Leprosy, a bacterial infection that was endemic in Europe in the Middle Ages, disfigured victims grotesquely enough that they were shunned by hostile and superstitious communities throughout history. Also known as Hansen's disease, leprosy still infects at least 219,000 new people worldwide each year, despite being highly curable.

An international team of researchers made a surprising discovery after digging up the skeletal remains of five medieval lepers who lived in the United Kingdom, Sweden, and Denmark between the 10th and 14th centuries.

The bones contained extraordinarily well-preserved DNA from Mycobacterium leprae, the bacteria that causes leprosy, allowing them to reconstruct the whole genome of the organism. After comparing the medieval leprosy pathogen to the strain that still infects patients today, they discovered that remarkably little has changed in the past 1,000 years of its genetic history.

The researchers, led by Johannes Krause of Tübingen University in Germany and Stewart Cole from EPFL Lausanne in Switzerland, used a basic DNA capture technique called "shotgun sequencing" to reconstruct the genome of M. leprae from "Jorgen 625," the skeleton with the best-preserved bacterial sample.

More sophisticated methods were used to assemble genomes from DNA fragments in other samples.

Bacterial DNA from medieval skeletons allowed researchers to reconstructed the genome of the leprosy pathogen — revealing that not much has changed throughout 1,000 years of its genetic history. [EPFL]

They compared the five ancient M. leprae genome sequences to those of 11 bacterial samples collected from modern leprosy patients from around the world, and performed side-by-side analyses.

The results, published in the journal Science, showed that there have only been about 800 distinct genetic mutations among all the M. leprae samples in the past millennium — a remarkably small number for such an infectious disease.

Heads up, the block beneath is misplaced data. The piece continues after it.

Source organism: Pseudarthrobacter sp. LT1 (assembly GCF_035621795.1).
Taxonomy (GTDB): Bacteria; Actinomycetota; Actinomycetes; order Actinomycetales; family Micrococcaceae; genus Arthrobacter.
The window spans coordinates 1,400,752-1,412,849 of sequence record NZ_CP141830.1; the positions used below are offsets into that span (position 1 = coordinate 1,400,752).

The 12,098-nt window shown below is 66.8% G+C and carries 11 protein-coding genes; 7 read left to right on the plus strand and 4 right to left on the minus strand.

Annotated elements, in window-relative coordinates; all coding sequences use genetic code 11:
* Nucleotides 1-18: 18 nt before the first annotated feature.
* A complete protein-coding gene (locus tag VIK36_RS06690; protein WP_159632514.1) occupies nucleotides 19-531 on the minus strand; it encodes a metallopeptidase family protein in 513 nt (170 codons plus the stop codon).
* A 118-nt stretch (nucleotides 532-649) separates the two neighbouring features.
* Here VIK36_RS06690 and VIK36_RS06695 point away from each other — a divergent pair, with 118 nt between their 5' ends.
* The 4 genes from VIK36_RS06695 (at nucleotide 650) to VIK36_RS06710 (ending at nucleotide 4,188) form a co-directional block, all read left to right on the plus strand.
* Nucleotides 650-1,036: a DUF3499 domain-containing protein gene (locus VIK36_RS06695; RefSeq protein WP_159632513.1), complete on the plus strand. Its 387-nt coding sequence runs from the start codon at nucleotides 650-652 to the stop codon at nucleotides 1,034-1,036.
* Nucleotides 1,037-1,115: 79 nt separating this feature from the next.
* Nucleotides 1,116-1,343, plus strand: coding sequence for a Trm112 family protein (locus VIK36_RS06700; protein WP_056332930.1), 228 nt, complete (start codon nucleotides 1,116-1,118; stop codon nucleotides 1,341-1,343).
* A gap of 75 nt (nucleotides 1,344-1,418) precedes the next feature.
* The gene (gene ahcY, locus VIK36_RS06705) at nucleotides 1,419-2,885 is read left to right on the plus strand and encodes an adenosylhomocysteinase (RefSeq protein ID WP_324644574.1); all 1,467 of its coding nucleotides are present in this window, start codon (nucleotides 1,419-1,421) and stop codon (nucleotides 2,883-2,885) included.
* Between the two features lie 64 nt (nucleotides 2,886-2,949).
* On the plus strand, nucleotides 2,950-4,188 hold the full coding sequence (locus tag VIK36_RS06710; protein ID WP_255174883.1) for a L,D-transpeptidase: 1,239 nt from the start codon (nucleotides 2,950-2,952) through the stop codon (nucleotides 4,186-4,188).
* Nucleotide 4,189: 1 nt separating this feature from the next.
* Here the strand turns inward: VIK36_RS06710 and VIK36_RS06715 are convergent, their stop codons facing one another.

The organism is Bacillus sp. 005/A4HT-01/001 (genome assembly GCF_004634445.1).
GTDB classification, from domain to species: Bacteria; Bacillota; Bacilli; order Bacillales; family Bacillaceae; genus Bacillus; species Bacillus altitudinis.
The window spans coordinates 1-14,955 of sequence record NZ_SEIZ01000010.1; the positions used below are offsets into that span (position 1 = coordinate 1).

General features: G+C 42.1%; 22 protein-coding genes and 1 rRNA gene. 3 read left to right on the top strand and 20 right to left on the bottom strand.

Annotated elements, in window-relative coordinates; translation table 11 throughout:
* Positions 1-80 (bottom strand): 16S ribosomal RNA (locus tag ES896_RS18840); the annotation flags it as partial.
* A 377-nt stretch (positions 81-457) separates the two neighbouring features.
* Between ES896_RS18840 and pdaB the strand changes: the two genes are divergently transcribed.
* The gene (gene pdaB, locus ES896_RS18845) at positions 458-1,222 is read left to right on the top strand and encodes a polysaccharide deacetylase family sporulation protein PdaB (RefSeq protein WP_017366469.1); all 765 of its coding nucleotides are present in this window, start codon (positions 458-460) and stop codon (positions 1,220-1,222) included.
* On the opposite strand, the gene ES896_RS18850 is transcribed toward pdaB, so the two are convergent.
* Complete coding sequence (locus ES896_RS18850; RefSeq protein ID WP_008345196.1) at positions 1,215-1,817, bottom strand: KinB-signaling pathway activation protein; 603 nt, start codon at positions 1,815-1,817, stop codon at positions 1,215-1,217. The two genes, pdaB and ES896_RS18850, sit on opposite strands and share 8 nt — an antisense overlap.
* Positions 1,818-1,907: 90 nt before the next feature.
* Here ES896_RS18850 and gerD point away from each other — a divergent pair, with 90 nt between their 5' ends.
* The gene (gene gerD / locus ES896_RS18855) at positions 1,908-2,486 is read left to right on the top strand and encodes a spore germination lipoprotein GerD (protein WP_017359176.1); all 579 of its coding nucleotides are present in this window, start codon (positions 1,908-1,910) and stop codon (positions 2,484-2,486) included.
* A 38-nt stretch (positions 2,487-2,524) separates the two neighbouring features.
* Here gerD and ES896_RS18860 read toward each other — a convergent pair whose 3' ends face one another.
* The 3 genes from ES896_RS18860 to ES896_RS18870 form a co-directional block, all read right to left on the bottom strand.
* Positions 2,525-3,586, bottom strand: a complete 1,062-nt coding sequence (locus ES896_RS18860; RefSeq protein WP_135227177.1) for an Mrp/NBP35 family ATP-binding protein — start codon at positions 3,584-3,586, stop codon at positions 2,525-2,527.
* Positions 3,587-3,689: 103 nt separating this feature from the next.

Since the bacteria mutates so slowly, the researchers believe that Hansen's disease is less likely to become resistant to antibiotics.

They also found that modern strains of leprosy in the Americas, which are often carried by armadillos, originally came from Europe, and that a strain that is currently associated with the Middle East existed in medieval Europe.

In the medieval skeletal samples, the bacterial DNA was somehow even better preserved than human DNA — which the researchers wrote is probably because the leprosy bacterium's remarkably thick cell wall keeps the DNA inside from degrading.

"Since the M. leprae DNA degrades slower than human-and probably other vertebrate-DNA, it should be possible to extract and sequence M. leprae DNA from environments and time periods in which we would not usually find DNA preserved, like the tropics or early, prehistoric time periods," said Krause in a news release. "So potentially we could study samples from the time of the disease's origin."

The extreme longevity of some types of bacterial DNA opens up the possibility that archaeologists may be able to find disease pathogens that are much older than the maximum window of mammalian DNA, which is typically about one million years in prehistory, he added.

Source: Schuenemann VJ, Singh P, Mendum TA, et al. Genome-Wide Comparison of Medieval and Modern Mycobacterium leprae. Science. 2013.